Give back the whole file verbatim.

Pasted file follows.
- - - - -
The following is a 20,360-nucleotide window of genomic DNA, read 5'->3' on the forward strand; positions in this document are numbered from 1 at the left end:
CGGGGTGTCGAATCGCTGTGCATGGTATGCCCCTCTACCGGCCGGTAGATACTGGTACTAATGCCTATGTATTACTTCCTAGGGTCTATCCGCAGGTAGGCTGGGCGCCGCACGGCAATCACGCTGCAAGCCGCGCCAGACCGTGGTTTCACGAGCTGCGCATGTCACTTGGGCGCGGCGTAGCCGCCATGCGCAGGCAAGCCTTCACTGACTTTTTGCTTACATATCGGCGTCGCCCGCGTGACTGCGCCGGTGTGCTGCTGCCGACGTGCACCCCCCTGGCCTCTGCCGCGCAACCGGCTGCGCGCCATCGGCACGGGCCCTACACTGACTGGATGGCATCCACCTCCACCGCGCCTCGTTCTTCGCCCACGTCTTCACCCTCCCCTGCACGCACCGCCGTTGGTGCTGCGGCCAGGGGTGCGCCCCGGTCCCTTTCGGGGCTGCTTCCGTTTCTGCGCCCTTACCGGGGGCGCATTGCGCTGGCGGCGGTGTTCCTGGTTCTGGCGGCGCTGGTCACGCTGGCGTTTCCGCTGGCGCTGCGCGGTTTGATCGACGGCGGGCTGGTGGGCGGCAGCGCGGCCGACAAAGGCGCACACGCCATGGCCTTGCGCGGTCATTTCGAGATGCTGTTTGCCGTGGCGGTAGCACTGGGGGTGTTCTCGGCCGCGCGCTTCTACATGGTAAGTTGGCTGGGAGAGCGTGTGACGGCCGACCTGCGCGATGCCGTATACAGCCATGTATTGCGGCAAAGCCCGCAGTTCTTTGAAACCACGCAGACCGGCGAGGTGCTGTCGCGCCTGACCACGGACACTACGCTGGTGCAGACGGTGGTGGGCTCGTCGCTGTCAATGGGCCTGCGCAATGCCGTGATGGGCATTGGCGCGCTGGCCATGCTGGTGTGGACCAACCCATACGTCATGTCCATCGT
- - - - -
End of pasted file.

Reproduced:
The following is a 20,360-nucleotide window of genomic DNA, read 5'->3' on the forward strand; positions in this document are numbered from 1 at the left end:
CGGGGTGTCGAATCGCTGTGCATGGTATGCCCCTCTACCGGCCGGTAGATACTGGTACTAATGCCTATGTATTACTTCCTAGGGTCTATCCGCAGGTAGGCTGGGCGCCGCACGGCAATCACGCTGCAAGCCGCGCCAGACCGTGGTTTCACGAGCTGCGCATGTCACTTGGGCGCGGCGTAGCCGCCATGCGCAGGCAAGCCTTCACTGACTTTTTGCTTACATATCGGCGTCGCCCGCGTGACTGCGCCGGTGTGCTGCTGCCGACGTGCACCCCCCTGGCCTCTGCCGCGCAACCGGCTGCGCGCCATCGGCACGGGCCCTACACTGACTGGATGGCATCCACCTCCACCGCGCCTCGTTCTTCGCCCACGTCTTCACCCTCCCCTGCACGCACCGCCGTTGGTGCTGCGGCCAGGGGTGCGCCCCGGTCCCTTTCGGGGCTGCTTCCGTTTCTGCGCCCTTACCGGGGGCGCATTGCGCTGGCGGCGGTGTTCCTGGTTCTGGCGGCGCTGGTCACGCTGGCGTTTCCGCTGGCGCTGCGCGGTTTGATCGACGGCGGGCTGGTGGGCGGCAGCGCGGCCGACAAAGGCGCACACGCCATGGCCTTGCGCGGTCATTTCGAGATGCTGTTTGCCGTGGCGGTAGCACTGGGGGTGTTCTCGGCCGCGCGCTTCTACATGGTAAGTTGGCTGGGAGAGCGTGTGACGGCCGACCTGCGCGATGCCGTATACAGCCATGTATTGCGGCAAAGCCCGCAGTTCTTTGAAACCACGCAGACCGGCGAGGTGCTGTCGCGCCTGACCACGGACACTACGCTGGTGCAGACGGTGGTGGGCTCGTCGCTGTCAATGGGCCTGCGCAATGCCGTGATGGGCATTGGCGCGCTGGCCATGCTGGTGTGGACCAACCCATACGTCATGTCCATCGT